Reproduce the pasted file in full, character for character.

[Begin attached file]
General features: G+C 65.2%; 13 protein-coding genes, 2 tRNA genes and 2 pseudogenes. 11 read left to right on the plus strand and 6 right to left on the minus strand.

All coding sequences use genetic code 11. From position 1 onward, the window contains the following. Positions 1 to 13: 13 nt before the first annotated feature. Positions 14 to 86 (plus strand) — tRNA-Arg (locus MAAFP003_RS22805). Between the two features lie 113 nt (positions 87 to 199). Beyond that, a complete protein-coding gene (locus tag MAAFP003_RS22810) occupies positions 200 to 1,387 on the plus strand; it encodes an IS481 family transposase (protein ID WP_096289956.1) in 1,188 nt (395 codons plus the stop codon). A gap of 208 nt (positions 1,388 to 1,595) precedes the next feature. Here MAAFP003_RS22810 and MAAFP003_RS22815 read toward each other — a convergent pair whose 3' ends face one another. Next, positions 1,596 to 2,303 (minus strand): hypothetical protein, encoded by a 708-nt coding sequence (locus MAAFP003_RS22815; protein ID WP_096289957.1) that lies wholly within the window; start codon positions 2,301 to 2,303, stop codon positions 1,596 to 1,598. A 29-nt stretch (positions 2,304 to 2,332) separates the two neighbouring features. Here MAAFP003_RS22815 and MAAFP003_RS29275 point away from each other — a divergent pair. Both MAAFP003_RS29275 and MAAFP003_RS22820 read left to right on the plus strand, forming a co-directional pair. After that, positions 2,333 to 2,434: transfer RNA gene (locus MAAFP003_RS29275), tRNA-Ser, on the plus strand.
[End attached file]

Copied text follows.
General features: G+C 65.2%; 13 protein-coding genes, 2 tRNA genes and 2 pseudogenes. 11 read left to right on the plus strand and 6 right to left on the minus strand.

All coding sequences use genetic code 11. From position 1 onward, the window contains the following. Positions 1 to 13: 13 nt before the first annotated feature. Positions 14 to 86 (plus strand) — tRNA-Arg (locus MAAFP003_RS22805). Between the two features lie 113 nt (positions 87 to 199). Beyond that, a complete protein-coding gene (locus tag MAAFP003_RS22810) occupies positions 200 to 1,387 on the plus strand; it encodes an IS481 family transposase (protein ID WP_096289956.1) in 1,188 nt (395 codons plus the stop codon). A gap of 208 nt (positions 1,388 to 1,595) precedes the next feature. Here MAAFP003_RS22810 and MAAFP003_RS22815 read toward each other — a convergent pair whose 3' ends face one another. Next, positions 1,596 to 2,303 (minus strand): hypothetical protein, encoded by a 708-nt coding sequence (locus MAAFP003_RS22815; protein ID WP_096289957.1) that lies wholly within the window; start codon positions 2,301 to 2,303, stop codon positions 1,596 to 1,598. A 29-nt stretch (positions 2,304 to 2,332) separates the two neighbouring features. Here MAAFP003_RS22815 and MAAFP003_RS29275 point away from each other — a divergent pair. Both MAAFP003_RS29275 and MAAFP003_RS22820 read left to right on the plus strand, forming a co-directional pair. After that, positions 2,333 to 2,434: transfer RNA gene (locus MAAFP003_RS29275), tRNA-Ser, on the plus strand.